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Show cars and car shows
In this article I would like to talk about VW show cars. Please keep in mind I am not a car show guy anymore. Been there done that, got lots of shirts (and I mean a lot of shirts). Do I like car shows? Sure I do. Why don’t I build show cars? I have helped with a lot but last time I built a show car was in the early 90s. The way I was treated and the way the car was judged left a sour taste in my mouth. With that said, that’s why I’m writing this article. I would like to start with how I have seen it done in the past and present, then maybe offer some suggestions.
So now it seems that we drive to a show and enter our car. We get a number to put on our car and we are told to park here. Then we walk around and look at other peoples car and write down on a piece of paper who we think should win each class. This all sounds good and from a promoters point of view this is great. Promoters are off the hook if there is a dispute, he doesn’t have to hire anyone to look at the cars. Seems like a win win deal. I can see some of you already smirking. You already know what I am going to say next. The problem with this system is it seems the most known person wins, not the best car wins. NO REALLY? I know I know, settle down. So who cares? Well maybe the guy or gal that poured their blood, sweat, birthday money, etc into their car flippen cares, that’s who. Myself personally had a car in the 90’s (stock) that was so far above anything anyone had ever done and I still lost because I was out of the area and wasn’t well known. I showed that car for three years. After that I was so done and went onto drag racing. In that arena the guy who crosses the finish line first wins. Not the guy my peers thinks should win before we race.
Now I have gone to a show where the promoter picks a secret judge. A judge that doesn’t have a car in the show, but knows his way around a car. Now I feel that’s a little better. If there is a dispute then hey, it was a secret judge and that’s what he picked.
I did go to a car show that was not a VW event, a concores show in Chico, CA. I thought this was going to be pretty cool showing a vw bus in with a bunch of exotic cars, so I entered. After much debate with staff they grouped me in with a bunch of four door jags. Now the cool thing was each car at this show started off with 100 points. Then three people came by and picked your car apart and I mean picked it apart. They spent about 30 minutes on the car. For each thing that wasn’t quite right you got a deduction. Like a gas stain or wrong fuel line, etc. I don’t remember what I got deducted for, but it wasn’t much. I didn’t get first but was asked not to come back as I was making the others look bad. I asked the reason for getting univited and was told the bus did not cost enough new to enter that type of show. Now I was stoked that I got “kicked out” because I did to good of a job and was taking attention away from the jags. I was way happier at that show than being at the VW shows. Why? Well for one I had a score card. This told me what the judges were looking for, and what I could improve on. Also I knew the car that beat me was a better car and not just a more popular guy. I don’t know about you, but I want to win because I did a good job, not because I know more people. What do you guys think? Now I'm not going to sit here and say we should get rid of the way things are done now, but maybe we should incorporate some different judging ideas?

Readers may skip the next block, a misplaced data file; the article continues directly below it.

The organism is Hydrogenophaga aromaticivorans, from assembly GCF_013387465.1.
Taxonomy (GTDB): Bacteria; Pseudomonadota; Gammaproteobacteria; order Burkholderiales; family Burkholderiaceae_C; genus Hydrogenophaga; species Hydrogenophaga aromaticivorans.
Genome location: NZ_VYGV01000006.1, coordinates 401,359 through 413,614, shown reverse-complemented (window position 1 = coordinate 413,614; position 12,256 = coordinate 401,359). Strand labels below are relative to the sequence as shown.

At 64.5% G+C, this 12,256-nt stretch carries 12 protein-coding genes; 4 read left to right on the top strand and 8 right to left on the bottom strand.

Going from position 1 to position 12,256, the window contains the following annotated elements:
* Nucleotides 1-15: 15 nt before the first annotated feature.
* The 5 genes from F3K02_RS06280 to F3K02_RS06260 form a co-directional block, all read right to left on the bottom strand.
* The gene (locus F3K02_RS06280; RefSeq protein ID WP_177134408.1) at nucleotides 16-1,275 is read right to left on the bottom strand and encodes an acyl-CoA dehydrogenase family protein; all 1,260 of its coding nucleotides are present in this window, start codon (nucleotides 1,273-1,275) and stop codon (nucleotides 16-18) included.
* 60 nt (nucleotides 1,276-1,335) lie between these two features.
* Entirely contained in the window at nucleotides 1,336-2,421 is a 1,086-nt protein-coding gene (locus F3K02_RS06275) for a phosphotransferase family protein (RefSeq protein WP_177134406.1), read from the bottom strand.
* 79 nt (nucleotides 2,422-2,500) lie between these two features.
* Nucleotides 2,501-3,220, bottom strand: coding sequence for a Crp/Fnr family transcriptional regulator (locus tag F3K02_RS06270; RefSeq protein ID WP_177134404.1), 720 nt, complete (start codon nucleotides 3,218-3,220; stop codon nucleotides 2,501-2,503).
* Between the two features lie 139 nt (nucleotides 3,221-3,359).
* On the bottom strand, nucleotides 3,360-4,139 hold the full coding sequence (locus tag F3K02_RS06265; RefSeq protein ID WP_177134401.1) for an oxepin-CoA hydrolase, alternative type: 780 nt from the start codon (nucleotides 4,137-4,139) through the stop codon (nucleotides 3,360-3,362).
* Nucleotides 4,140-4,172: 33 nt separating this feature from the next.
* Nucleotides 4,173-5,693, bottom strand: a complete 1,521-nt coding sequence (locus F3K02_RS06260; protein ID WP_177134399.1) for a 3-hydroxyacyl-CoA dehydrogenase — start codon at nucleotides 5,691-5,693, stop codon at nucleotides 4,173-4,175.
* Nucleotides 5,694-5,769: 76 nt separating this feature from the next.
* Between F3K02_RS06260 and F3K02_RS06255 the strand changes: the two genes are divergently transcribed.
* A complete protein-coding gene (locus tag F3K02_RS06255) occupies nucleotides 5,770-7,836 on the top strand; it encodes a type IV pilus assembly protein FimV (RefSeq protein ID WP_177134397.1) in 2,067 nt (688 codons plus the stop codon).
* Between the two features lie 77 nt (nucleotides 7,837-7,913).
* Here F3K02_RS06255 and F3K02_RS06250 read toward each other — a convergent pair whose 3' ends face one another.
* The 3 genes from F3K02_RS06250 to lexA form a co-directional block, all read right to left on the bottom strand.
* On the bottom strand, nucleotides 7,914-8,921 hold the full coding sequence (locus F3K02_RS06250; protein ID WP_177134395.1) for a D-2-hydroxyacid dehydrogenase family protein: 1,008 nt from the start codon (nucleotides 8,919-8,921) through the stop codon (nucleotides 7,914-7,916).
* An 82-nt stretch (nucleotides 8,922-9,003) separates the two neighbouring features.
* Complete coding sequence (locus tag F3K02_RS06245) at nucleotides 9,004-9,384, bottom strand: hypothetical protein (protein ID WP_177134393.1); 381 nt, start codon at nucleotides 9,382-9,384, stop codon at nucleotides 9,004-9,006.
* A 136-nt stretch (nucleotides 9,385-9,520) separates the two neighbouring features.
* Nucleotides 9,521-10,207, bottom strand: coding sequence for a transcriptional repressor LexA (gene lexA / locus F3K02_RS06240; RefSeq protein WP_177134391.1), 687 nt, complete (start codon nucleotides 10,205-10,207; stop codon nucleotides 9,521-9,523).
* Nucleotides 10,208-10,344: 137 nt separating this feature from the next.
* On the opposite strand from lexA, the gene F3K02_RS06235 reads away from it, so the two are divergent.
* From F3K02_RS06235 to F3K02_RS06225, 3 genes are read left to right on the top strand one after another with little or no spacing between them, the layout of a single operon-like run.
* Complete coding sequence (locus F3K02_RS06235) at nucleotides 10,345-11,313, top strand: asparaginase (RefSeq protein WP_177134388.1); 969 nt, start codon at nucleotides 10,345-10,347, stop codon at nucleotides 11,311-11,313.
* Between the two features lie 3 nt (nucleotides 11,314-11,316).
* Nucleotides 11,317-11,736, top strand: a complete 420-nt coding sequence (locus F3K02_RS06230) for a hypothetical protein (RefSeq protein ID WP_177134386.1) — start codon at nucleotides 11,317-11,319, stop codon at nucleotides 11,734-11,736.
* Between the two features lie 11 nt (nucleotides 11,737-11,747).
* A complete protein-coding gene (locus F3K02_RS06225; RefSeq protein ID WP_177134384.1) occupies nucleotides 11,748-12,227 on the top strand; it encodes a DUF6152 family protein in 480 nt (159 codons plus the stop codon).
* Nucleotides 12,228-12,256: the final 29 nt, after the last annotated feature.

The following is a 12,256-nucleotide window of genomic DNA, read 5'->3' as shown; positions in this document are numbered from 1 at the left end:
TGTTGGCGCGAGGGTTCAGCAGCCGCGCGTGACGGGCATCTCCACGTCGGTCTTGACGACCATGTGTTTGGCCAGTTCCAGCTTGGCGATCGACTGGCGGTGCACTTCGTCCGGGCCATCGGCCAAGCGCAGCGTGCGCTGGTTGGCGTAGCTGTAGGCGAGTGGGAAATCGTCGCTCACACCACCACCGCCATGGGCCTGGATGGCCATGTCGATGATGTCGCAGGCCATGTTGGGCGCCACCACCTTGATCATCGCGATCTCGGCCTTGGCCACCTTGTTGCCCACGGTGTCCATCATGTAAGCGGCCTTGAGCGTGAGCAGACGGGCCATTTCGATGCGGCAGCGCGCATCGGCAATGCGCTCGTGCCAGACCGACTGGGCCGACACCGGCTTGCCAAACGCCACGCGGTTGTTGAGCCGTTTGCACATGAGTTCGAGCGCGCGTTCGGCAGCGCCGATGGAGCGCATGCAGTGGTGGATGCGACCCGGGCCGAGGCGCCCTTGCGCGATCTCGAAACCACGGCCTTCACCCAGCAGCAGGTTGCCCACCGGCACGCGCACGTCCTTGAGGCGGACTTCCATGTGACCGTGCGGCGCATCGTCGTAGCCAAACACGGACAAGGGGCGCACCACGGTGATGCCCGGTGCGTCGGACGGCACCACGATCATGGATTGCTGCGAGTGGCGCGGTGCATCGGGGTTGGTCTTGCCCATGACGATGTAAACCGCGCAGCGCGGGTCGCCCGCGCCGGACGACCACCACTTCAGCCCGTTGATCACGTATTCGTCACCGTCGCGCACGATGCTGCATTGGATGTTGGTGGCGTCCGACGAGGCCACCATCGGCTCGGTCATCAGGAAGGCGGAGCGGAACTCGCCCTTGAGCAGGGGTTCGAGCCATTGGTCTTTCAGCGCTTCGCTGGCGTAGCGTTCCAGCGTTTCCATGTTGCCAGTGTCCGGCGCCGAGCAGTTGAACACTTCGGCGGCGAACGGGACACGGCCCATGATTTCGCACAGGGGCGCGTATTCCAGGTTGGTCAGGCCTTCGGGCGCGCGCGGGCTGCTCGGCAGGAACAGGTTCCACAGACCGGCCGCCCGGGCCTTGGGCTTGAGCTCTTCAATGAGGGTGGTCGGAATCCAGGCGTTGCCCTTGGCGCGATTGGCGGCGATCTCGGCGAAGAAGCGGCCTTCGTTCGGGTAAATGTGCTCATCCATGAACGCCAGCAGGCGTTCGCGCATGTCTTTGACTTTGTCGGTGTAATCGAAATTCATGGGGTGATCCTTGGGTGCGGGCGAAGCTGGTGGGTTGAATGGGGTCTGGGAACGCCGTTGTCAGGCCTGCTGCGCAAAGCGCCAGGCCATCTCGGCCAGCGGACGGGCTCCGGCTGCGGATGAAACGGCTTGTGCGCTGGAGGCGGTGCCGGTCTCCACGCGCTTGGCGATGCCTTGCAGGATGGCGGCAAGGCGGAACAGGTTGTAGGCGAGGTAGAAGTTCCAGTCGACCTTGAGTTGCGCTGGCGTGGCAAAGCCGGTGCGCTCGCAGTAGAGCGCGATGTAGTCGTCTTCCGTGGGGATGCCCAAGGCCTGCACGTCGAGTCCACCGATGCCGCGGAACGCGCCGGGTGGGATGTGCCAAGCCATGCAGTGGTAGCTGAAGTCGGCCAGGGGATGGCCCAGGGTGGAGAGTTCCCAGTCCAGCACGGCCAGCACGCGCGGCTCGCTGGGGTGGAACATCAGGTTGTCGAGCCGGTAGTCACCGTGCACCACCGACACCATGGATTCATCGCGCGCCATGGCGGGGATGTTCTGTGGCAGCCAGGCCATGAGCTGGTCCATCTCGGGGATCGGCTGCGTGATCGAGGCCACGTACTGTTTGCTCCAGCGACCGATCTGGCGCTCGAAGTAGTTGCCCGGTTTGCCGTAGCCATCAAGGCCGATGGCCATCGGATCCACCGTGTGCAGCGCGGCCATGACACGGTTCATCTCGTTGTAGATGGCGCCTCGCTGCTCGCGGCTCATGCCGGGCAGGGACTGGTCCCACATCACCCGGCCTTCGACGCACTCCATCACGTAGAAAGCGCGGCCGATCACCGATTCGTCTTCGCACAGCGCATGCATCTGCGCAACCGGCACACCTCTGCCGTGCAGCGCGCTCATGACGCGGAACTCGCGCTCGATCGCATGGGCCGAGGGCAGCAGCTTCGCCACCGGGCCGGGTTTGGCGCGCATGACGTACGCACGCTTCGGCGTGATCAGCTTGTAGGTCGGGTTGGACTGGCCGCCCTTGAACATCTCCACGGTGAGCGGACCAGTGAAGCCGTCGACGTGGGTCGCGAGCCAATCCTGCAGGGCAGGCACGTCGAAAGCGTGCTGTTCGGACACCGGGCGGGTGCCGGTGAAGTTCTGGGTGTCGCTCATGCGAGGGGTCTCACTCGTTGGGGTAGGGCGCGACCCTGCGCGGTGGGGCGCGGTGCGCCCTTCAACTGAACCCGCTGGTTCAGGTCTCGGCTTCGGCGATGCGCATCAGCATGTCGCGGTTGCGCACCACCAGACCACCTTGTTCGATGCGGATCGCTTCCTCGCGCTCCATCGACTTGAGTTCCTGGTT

If I ever build another show car I would want it judged on a scoring system. Hell, I would even pay to get in on a scoring system. That way it would take a lot of “me” out of it and the attention would be on the car and how well it was put together. If I got a trophy I would know I was better then others on workmanship not because I was more known by others.
Did I open up a can of worms with this article? Probably. I’m sure im going to hear it from promoters and car show entries themselves. But maybe someone reading this will be inspired to consider taking popularity out of voting and focus more on the cars themselves.
Published on Monday, September 30, 2019 in Air Tech Articles. Comments: 0
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